Scholars engaging with archaeological networks have perhaps even fewer options as to what questions their material can answer than historians. The movement of objects surely indicate contacts, but of what kind, by which roads and which carriers? Are distribution patterns suitable proxies for social networks? It is hard to see how purely archaeological network studies can get beyond the analysis of potential networks, but this in itself can be a great contribution in settings of incomplete or fragmentary data. Also, unlike historians, archaeologist dealing with the ancient world often have large amounts of data available, facilitating the kind of statistical analyses that make SNA a powerful tool in the hands of social scientists. The Sunbelt panel on archeological networks, organized by the people behind the new Nexus 1492-project, addressed issues such as these, focussing on how network theory can be adapted so serve the needs of archaeology, and proved a very stimulating methodological lesson. In the NeRoNE project I hope that archaeological approaches can help map potential religious networks by proxies such as the distribution of temples, churches, synagogues and votive inscriptions.

Closest to mainstream SNA is perhaps the approach advanced by Ruffini in his 2008-monograph Social Networks in Byzantine Egypt (Cambridge University Press), and by most of the contributors to the historical panels at the Sunbelt conference. These scholars use documentary evidence, attesting that people were actually interacting, whether in juridical or commercial transactions, or through ties of marriage, kinship, friendship and so on. This combines the advantage of testability with potential for mapping and visualizing interaction, but requires a suitable and sufficiently large set of data. The problem of course, which is also relevant to a number of studies of contemporary social networks, is that many such studies reveal little about the nature and depth of the relationships mapped. This could in some cases be addressed through qualitative analyses of parts of the material, but these in turn, face problems of representativity. These are possibilities and challenges I hope to take on in the NeRoNE project in studies of networks of power.

Ending this post on an optimistic note, as I really do think that SNA has a lot to contribute to the study of the ancient world, I'd like to mention John F. Padgett's keynote address to the Sunbelt conference, which was on Networks and History. Padgett is Professor of Political Science at Chicago University and is among the senior figures of SNA. Among other fields, he has published on economics, organization theory, law and probability theory, but primarily on history, and employing historical source material from renaissance Florence. In his plenary lecture in Hamburg, he made two important points: Everything is networks, because all change involves interaction and everything is history, because current networks are results of past processes.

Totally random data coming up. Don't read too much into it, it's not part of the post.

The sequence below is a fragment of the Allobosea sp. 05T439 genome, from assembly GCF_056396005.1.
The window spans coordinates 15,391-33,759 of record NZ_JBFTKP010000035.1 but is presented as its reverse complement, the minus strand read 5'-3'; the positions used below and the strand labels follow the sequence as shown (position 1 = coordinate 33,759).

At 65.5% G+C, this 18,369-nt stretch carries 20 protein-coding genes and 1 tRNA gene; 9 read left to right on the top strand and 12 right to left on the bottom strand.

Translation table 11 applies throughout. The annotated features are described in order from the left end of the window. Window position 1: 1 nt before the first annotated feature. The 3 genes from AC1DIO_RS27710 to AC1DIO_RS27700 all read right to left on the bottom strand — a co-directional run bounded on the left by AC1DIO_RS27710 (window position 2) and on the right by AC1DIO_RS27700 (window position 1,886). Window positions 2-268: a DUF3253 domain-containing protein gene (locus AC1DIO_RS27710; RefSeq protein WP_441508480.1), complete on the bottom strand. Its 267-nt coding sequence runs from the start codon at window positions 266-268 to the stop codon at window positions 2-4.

Tuesday, 14 May 2013

Guest lecture: Giovanni Ruffini – Social Networks in the Ancient World

Photo: Cambridge University Press
Giovanni Ruffini visits the research group Ancient history, culture and religion and the NeRoNE project in order to give a talk on 'Social Networks in the Ancient World'. Ruffini is Associate Professor of classical studies at Fairfield University, Connecticut, USA. His 2008 monograph Social Networks in Byzantine Egypt was the first full scale study applying Social Network Analysis on the ancient world. In addition to revisiting his study of Byzantine Egypt in light of later work, Ruffini will also discuss the advantages and limitations of applying network perspectives to ancient history.


Venue: Seminarrom 1, Øysteinsgate 3.
Time: Tuesday May 21, 2013: 14.15-16.00

Wednesday, 8 May 2013

SAMKUL – Cultural conditions underlying social change

The NeRoNE-project is funded under the Research Council of Norway's SAMKUL-programme (2011-2020), which supports projects from the social sciences and humanities investigating the cultural conditions underlying social change. 15 projects were funded in the first call. Links to their web-pages can be found here.